The four-time world champion is attending this weekend’s Japanese Grand Prix to help launch his ‘Buzzin’ Corner’ project to raise awareness for biodiversity.
All 20 current F1 drivers on Thursday attended a launch event for the new insect hotels that have been built on the inside of Turn 2 at Suzuka, where the kerbs have also been painted black and yellow in a nod to what Vettel has done.
Speaking about his enthusiasm for the campaign, Vettel said that he was happy in retirement – especially as it had made him realise about life outside of F1.
Asked if there were any second thoughts about an F1 comeback, Vettel said: “Not for now. I mean, I've enjoyed this project.
“It is obviously a small project, but I've enjoyed my time so far this year, and had lots of ideas, and lots of things that I read up on.
“F1 was the centre to my life for so long, but once you step out, you realise even more how big the rest of the world is, and how small in a way F1 is.
“But not to take any excitement from the sport: it's an amazing sport and amazing feeling to drive those cars. So yes, of course I do miss that. But I also feel at some point it's probably time for all of us to move on.”
Vettel explained that the idea for the insect hotels at Suzuka was pitched to F1 CEO Stefano Domenicali during his visit to the Monaco Grand Prix earlier this year.
While the Suzuka project is a one-off for now, Vettel said he would be open to other race tracks installing similar areas to help raise awareness of biodiversity.
“That would be great, but obviously it's largely dependent on F1's backing,” he said. “Obviously Stefano was very supportive. I pitched the project in Monaco. And he was supportive and confident that we can do it. So yeah, happy that we got it done.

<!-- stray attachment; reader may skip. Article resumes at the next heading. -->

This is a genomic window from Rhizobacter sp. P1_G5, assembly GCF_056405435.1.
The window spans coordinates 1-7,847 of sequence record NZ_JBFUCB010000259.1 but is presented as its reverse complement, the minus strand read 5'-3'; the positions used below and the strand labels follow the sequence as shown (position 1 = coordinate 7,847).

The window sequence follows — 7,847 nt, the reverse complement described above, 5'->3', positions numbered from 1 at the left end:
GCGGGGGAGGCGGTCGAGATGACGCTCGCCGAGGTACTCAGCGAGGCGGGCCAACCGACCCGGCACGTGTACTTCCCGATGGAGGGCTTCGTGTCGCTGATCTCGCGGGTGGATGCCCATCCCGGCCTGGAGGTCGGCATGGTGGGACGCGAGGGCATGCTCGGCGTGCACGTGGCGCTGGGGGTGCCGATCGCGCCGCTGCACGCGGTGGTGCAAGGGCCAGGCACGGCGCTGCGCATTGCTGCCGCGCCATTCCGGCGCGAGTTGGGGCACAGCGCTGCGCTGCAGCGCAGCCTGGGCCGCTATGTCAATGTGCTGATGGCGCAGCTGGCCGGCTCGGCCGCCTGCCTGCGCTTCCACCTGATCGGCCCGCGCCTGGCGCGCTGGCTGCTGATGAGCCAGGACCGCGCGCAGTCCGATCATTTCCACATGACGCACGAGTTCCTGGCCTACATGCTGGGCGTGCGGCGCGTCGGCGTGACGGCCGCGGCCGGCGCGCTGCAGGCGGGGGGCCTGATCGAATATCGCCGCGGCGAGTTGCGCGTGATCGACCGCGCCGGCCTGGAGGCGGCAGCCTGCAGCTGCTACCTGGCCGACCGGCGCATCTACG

“It was absolutely great to have the support from the other drivers. To get everybody, I think it's quite overwhelming. Also, some team principals, team managers came, it was just the whole community. To have most of them here was great.”
While Vettel is enthused by his biodiversity and climate push, he does not think it has yet become his calling after quitting F1.
“Maybe I'm still waiting for my calling, but it's definitely something that's very close to my heart and very important to me,” he explained.
“It's not my calling, I think it should be, in a way, everybody's calling because rather than talking about insects and forms of life, you can bring it back to talking about us, because we all like to eat. And who's pollinating plants?
“It's all sorts of insects, and if they disappear because we are losing biodiversity fast, we are in the middle of a mass extinction with losing species that we probably haven't understood yet, and so on.
“So, if that decline continues, then basically we will disappear from this planet. And that would be a shame. So, it's not my calling. It should be all our calling.”